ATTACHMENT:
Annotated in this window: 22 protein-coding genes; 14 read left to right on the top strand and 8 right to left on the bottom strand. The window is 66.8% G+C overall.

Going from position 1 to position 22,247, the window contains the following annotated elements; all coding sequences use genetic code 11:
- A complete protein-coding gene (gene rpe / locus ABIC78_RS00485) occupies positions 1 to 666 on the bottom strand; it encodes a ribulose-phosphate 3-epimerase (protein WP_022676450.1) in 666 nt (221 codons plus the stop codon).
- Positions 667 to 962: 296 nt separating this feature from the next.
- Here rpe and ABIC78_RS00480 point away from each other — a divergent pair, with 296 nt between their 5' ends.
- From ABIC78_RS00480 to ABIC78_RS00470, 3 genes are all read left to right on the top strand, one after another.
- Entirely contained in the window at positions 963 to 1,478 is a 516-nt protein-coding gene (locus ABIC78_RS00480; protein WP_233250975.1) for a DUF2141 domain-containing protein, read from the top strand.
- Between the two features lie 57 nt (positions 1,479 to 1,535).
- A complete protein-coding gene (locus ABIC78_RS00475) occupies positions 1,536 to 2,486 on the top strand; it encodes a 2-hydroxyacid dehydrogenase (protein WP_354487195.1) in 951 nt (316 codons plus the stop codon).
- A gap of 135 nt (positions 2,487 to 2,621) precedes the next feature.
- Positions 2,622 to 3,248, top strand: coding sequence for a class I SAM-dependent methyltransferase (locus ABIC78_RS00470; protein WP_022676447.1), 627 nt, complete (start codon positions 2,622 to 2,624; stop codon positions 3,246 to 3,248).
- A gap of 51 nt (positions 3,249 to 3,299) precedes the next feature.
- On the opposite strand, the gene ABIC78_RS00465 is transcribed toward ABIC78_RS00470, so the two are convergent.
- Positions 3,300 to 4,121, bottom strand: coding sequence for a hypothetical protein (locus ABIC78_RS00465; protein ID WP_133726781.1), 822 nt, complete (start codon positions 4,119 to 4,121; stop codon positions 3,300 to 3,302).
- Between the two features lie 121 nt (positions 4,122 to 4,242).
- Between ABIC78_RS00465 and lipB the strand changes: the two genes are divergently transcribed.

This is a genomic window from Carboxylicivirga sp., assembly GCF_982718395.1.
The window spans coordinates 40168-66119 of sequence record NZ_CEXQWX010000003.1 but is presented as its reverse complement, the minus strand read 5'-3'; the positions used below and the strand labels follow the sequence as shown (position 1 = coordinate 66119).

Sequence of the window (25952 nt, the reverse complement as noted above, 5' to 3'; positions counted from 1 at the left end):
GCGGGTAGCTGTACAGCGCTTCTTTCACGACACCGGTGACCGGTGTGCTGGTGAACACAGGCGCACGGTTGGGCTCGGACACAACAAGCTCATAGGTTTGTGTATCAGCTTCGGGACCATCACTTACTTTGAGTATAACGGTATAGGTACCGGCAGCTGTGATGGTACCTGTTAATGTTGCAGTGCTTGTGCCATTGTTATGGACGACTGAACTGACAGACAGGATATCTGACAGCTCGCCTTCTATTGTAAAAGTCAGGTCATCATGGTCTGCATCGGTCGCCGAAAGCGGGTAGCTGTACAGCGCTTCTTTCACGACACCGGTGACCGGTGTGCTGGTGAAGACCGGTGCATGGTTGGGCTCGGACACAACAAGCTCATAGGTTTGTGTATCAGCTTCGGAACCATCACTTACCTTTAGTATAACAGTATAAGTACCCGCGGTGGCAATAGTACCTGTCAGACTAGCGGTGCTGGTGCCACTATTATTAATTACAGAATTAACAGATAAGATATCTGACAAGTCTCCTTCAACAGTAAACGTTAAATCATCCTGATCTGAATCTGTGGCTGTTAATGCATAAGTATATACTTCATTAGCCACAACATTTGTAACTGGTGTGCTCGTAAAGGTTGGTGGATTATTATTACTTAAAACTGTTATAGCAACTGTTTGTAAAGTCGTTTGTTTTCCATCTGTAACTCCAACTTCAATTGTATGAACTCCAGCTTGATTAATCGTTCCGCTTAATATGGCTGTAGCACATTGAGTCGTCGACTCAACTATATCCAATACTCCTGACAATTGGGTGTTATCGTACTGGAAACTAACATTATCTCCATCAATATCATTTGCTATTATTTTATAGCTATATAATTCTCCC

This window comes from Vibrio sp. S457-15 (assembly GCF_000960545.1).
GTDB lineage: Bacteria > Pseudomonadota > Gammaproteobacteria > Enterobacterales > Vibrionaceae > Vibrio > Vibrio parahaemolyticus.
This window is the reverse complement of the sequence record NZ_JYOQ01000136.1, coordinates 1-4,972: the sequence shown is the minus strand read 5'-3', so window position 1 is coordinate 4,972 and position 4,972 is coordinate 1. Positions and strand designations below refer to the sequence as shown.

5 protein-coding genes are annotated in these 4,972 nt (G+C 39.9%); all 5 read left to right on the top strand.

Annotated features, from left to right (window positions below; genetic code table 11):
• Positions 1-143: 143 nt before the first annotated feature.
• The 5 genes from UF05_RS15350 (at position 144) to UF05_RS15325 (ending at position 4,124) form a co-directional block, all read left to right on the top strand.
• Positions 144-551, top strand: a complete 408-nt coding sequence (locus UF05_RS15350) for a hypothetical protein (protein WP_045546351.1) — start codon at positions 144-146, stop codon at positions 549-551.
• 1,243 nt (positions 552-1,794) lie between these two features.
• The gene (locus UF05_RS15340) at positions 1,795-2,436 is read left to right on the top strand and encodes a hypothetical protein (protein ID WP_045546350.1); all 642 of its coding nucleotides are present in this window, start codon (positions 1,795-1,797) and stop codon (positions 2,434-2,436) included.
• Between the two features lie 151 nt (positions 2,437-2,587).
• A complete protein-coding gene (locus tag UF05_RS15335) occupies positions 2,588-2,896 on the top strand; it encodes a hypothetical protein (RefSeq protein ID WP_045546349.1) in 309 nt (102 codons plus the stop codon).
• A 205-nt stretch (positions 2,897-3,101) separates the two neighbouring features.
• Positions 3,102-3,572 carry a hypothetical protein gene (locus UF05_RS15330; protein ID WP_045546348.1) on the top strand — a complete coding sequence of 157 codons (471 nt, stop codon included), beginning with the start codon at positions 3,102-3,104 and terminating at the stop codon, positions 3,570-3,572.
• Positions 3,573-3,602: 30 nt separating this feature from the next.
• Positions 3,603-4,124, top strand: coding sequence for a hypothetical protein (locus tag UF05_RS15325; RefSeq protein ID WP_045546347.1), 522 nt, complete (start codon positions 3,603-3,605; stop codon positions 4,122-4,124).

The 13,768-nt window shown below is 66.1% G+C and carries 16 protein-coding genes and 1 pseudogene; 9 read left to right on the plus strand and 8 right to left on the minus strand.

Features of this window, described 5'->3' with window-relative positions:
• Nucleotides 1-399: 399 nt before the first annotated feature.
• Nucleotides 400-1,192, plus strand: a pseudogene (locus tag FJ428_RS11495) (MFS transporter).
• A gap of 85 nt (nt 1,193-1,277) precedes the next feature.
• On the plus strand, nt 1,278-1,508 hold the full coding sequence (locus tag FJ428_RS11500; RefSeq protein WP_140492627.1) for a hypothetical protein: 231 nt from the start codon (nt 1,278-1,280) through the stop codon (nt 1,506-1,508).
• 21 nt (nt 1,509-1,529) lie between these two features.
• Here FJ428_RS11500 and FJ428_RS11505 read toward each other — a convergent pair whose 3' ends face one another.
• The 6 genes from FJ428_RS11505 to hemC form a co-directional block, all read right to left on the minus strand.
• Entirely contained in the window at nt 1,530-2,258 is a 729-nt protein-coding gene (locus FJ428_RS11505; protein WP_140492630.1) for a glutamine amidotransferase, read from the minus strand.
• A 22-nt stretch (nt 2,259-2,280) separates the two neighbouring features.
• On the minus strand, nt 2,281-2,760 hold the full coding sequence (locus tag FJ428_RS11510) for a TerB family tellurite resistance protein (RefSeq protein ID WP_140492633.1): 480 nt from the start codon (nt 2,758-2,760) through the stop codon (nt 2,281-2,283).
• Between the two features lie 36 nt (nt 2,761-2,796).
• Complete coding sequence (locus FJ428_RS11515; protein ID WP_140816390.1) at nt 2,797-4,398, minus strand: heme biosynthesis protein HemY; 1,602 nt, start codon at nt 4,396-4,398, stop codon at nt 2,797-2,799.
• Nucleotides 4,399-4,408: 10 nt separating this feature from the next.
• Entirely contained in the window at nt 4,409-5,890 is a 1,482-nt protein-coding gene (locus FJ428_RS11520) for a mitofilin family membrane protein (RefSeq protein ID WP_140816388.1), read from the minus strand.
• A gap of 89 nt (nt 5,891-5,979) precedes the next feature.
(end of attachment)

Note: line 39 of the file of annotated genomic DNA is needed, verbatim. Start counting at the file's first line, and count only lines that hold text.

• Nucleotides 1-399: 399 nt before the first annotated feature.